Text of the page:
Germany’s New Regulations to Allow International Students to Work Before Starting Studies Amongst Other Opportunities for Non-EU Students and Workers


Germany has recently implemented the second part of its new skilled worker law, introducing several changes to attract skilled workers from around the world. These changes include allowing international students with student visas to work up to nine months before their studies begin.

The revamped law, initially enacted in November 2023, aims to facilitate the integration of work and study in Germany at all stages of higher education. One significant change is the opportunity for non-EU citizens to apply for a visa for study purposes, allowing them to stay for up to nine months while preparing their university applications. During this time, they can undertake language courses, gather necessary documents, and acclimate to the country. Importantly, prospective students from developing countries can now work up to 20 hours per week during these nine months to support themselves financially.

Additionally, third-country nationals interested in apprenticeships in Germany can now work while searching for opportunities, provided they possess B1-level German proficiency and are below 35 years of age. They are permitted to stay for nine months, during which they can engage in part-time work and continue working for 20 hours per week alongside their training once they secure an apprenticeship.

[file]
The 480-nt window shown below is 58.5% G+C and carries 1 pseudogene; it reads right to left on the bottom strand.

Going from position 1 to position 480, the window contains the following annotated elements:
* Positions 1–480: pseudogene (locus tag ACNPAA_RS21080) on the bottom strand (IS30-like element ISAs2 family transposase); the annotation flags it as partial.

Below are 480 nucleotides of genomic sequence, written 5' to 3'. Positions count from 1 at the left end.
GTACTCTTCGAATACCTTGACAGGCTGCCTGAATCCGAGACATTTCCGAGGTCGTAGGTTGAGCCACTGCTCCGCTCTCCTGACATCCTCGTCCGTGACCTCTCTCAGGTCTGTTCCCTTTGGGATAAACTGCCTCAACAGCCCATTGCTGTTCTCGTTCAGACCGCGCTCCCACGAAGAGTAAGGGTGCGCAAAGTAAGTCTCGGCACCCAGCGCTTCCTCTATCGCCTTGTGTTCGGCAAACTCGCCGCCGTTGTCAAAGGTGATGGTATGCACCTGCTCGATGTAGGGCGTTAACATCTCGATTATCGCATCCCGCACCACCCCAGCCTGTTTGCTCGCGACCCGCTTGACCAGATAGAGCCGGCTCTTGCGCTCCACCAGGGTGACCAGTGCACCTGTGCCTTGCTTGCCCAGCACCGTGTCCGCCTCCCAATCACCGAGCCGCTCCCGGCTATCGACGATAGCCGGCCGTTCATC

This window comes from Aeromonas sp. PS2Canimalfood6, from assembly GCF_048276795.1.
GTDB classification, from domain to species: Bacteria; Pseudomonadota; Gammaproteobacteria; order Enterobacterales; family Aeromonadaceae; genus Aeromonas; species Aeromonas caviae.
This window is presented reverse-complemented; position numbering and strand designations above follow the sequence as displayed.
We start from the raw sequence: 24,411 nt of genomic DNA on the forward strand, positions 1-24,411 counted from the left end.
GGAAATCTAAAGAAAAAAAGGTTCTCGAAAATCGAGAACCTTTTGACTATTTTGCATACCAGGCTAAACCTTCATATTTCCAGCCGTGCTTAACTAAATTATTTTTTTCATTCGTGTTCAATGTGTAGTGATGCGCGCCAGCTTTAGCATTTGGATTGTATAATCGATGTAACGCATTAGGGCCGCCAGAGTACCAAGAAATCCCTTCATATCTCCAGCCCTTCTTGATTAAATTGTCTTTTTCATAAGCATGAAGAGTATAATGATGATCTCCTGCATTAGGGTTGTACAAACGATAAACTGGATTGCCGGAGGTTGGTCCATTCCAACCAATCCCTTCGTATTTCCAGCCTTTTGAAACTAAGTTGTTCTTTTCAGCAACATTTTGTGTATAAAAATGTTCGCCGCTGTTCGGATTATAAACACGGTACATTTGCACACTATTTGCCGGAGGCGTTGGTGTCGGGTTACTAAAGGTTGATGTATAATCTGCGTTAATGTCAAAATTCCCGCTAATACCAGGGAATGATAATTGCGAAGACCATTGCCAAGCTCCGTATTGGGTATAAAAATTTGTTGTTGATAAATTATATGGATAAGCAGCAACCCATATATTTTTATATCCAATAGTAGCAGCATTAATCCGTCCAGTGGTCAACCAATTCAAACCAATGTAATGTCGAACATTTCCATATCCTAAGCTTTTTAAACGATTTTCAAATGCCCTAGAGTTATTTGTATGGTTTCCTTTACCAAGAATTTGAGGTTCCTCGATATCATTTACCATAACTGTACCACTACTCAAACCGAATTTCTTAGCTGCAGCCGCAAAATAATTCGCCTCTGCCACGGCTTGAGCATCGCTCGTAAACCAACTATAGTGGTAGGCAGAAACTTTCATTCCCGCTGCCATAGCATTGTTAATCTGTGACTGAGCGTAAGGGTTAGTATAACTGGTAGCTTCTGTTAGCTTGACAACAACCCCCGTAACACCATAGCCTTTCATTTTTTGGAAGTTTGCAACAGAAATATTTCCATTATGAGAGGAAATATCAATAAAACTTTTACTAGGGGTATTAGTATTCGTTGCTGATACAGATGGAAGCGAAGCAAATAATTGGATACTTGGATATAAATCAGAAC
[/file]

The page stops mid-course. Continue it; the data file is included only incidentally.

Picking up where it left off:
Furthermore, under the new regulations, international students in Germany can now work more hours to support themselves financially. The permitted time has been extended from 120 to 140 full days in any calendar year, equivalent to 20 hours per week, or 280 half days per calendar year. Graduates of German universities are also allowed an 18-month stay post-graduation for job hunting, with the option to apply for permanent residence after two years of employment.

These changes benefit international students and workers, offering them more opportunities to study, work, and integrate into German society. Critics, however, question the impact of these changes on the local job market and the potential for exploitation of foreign workers.


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